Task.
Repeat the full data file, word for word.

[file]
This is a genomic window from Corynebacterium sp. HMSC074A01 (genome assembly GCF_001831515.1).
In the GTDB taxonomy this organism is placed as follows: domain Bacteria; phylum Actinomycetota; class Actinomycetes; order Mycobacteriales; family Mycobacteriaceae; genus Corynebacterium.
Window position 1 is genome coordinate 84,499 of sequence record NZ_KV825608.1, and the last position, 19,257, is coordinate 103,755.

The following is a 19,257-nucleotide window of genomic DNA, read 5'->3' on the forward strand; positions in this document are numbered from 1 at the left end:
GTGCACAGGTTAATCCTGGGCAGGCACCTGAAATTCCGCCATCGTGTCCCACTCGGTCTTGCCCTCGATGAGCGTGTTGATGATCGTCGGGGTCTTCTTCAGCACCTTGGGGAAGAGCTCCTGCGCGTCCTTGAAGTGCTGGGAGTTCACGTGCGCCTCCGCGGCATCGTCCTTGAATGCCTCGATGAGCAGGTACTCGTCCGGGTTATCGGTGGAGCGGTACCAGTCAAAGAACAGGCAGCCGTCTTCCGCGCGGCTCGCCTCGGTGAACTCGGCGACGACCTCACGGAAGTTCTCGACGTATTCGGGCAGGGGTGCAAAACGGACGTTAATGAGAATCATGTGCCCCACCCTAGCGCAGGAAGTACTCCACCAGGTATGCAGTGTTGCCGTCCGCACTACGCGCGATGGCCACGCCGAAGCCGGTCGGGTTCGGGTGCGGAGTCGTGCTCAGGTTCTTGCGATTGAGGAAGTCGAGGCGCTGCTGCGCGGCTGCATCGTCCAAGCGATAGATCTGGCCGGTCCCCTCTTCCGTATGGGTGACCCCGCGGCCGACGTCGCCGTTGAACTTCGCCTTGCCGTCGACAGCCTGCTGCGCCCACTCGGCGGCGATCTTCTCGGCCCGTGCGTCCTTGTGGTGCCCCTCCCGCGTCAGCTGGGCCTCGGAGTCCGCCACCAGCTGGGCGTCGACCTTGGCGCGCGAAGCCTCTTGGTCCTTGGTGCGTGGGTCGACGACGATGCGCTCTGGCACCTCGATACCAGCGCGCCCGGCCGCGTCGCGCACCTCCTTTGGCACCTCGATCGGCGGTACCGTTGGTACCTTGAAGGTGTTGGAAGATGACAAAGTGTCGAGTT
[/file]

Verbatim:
This is a genomic window from Corynebacterium sp. HMSC074A01 (genome assembly GCF_001831515.1).
In the GTDB taxonomy this organism is placed as follows: domain Bacteria; phylum Actinomycetota; class Actinomycetes; order Mycobacteriales; family Mycobacteriaceae; genus Corynebacterium.
Window position 1 is genome coordinate 84,499 of sequence record NZ_KV825608.1, and the last position, 19,257, is coordinate 103,755.

The following is a 19,257-nucleotide window of genomic DNA, read 5'->3' on the forward strand; positions in this document are numbered from 1 at the left end:
GTGCACAGGTTAATCCTGGGCAGGCACCTGAAATTCCGCCATCGTGTCCCACTCGGTCTTGCCCTCGATGAGCGTGTTGATGATCGTCGGGGTCTTCTTCAGCACCTTGGGGAAGAGCTCCTGCGCGTCCTTGAAGTGCTGGGAGTTCACGTGCGCCTCCGCGGCATCGTCCTTGAATGCCTCGATGAGCAGGTACTCGTCCGGGTTATCGGTGGAGCGGTACCAGTCAAAGAACAGGCAGCCGTCTTCCGCGCGGCTCGCCTCGGTGAACTCGGCGACGACCTCACGGAAGTTCTCGACGTATTCGGGCAGGGGTGCAAAACGGACGTTAATGAGAATCATGTGCCCCACCCTAGCGCAGGAAGTACTCCACCAGGTATGCAGTGTTGCCGTCCGCACTACGCGCGATGGCCACGCCGAAGCCGGTCGGGTTCGGGTGCGGAGTCGTGCTCAGGTTCTTGCGATTGAGGAAGTCGAGGCGCTGCTGCGCGGCTGCATCGTCCAAGCGATAGATCTGGCCGGTCCCCTCTTCCGTATGGGTGACCCCGCGGCCGACGTCGCCGTTGAACTTCGCCTTGCCGTCGACAGCCTGCTGCGCCCACTCGGCGGCGATCTTCTCGGCCCGTGCGTCCTTGTGGTGCCCCTCCCGCGTCAGCTGGGCCTCGGAGTCCGCCACCAGCTGGGCGTCGACCTTGGCGCGCGAAGCCTCTTGGTCCTTGGTGCGTGGGTCGACGACGATGCGCTCTGGCACCTCGATACCAGCGCGCCCGGCCGCGTCGCGCACCTCCTTTGGCACCTCGATCGGCGGTACCGTTGGTACCTTGAAGGTGTTGGAAGATGACAAAGTGTCGAGTT